ATLANTA—Georgia State University researchers, with colleagues at the Massachusetts Institute of Technology (MIT) and the Massachusetts General Hospital (MGH), have received a $2.5 million grant from the National Institutes of Health’s Brain Research through Advancing Innovative Neurotechnologies (BRAIN) Initiative for research aimed at revolutionizing scientists’ understanding of the human brain.
The team will develop Nobrainer, an open-source deep learning framework for 3D image processing, to integrate machine learning into neuroimaging research and clinical applications.
“Advances in artificial intelligence and deep learning can help researchers extract greater insight from brain scans while cutting down on the time it takes to process this data,” said Sergey Plis, associate professor of computer science at Georgia State and institutional lead on the grant proposal. “For example, we could learn more about the specifics of how mental disorders or aging affect the structure of the brain.”
Models that can elucidate these kinds of complex patterns are data-hungry, and assembling huge sets of brain data is challenging, particularly for small research groups.
“When Google wants to create a chatbot, they can train it using data from every Internet search,” said Plis, who is also director of machine learning core at the Center for Translational Research in Neuroimaging and Data Science. “For brain imagers, though, the barriers can be too high. Gathering thousands of brain scans as well as the hardware needed for training is expensive and you have to anonymize the data in order to get around the privacy issues.”
The team is led by Satrajit Ghosh of MIT, Bruce Fischl of MGH and Plis. They plan to create deep neural networks that have been pre-trained on brain scans from more than 65,000 individuals. They will disseminate the technology as a set of widely available tools and ready-to-use models for neuroscientists. The tools and the resulting models will be standardized, ensuring scientists can get comparable results and share them more easily, without patient confidentiality concerns.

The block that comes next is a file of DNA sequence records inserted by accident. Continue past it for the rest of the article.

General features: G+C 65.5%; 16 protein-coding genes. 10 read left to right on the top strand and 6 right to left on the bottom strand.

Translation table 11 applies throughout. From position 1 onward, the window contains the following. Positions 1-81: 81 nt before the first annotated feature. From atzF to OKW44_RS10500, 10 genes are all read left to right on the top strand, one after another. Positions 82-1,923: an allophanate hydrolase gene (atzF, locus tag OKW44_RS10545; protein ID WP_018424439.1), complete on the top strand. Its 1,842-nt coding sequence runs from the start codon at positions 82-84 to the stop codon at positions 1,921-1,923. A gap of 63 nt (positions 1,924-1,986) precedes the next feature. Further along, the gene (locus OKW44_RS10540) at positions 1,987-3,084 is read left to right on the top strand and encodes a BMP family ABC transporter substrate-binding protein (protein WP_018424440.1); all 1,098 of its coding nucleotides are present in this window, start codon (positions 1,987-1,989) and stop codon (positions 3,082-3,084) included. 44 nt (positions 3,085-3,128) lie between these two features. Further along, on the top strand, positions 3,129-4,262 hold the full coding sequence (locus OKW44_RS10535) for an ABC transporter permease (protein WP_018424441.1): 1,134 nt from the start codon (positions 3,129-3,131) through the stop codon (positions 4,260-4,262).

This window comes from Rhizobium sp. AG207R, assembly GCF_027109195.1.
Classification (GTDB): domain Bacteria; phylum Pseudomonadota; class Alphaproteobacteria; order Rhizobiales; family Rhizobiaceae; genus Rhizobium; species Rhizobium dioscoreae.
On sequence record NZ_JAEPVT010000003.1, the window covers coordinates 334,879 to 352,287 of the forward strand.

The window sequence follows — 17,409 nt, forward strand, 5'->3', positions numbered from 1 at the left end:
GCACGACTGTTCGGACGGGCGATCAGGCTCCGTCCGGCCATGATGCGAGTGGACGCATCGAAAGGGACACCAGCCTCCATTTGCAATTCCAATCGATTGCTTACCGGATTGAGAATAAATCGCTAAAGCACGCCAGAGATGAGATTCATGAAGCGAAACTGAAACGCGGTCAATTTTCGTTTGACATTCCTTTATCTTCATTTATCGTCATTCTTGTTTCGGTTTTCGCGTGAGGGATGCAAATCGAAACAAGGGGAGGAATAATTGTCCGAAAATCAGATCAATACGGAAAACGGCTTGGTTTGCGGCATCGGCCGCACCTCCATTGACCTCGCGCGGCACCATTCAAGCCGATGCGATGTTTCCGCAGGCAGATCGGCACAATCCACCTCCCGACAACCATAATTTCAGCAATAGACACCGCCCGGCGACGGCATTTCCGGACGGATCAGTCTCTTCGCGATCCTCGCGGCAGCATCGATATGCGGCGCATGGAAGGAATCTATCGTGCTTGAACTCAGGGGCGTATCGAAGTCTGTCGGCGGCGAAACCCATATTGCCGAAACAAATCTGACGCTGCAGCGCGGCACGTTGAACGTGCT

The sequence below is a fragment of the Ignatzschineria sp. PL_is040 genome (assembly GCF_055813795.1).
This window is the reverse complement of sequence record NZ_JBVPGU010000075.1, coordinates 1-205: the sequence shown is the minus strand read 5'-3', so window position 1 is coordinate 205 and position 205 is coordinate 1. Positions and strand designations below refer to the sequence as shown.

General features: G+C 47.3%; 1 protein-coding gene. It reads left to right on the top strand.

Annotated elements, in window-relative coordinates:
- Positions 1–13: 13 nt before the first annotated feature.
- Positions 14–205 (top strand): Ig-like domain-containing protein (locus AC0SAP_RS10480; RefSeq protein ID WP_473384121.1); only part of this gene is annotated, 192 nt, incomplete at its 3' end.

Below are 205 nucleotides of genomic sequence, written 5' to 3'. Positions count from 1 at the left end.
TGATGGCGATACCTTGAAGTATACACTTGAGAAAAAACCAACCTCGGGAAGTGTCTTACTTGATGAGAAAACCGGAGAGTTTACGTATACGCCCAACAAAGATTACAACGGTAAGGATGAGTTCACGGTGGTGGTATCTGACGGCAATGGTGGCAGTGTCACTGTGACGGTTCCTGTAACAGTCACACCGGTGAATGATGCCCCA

The team is developing a unique feature in which the models can critique what they know, quantifying the degree of uncertainty in their own analyses and reporting where they’re likely to be wrong. This could help scientists decide when to trust the model and when more data need to be collected. As more researchers use the models, posing new questions or tuning the models to new datasets, the tools will continue to learn, becoming more accurate.
“The further the model is passed on, like a hot potato, the better it becomes,” Plis said. “When you’re studying something that affects the brain in unpredictable ways, like a stroke, you need a lot of data because there’s a lot of variability in patient outcomes. With the hot-potato style of learning, the model gradually absorbs this variability and becomes better at making predictions.”
Another major benefit is the tools’ ability to process data much faster than available models. The research team trained Nobrainer to make some of the same predictions as Freesurfer, a best-in-class MRI analysis tool developed by MGH. Preliminary studies show the technology outperforms Freesurfer, making some of the same calculations in minutes versus hours. The team plans to work on automating and speeding up other parts of the Freesurfer platform and other types of neuroimaging analysis using their tools. Reducing the time needed to perform complex analytics may quicken scientific and clinical discoveries about the brain.
With a background in engineering, artificial intelligence and computer science, Plis is focused on developing computational instruments that enable knowledge extraction from observational multimodal data collected at different temporal and spatial scales.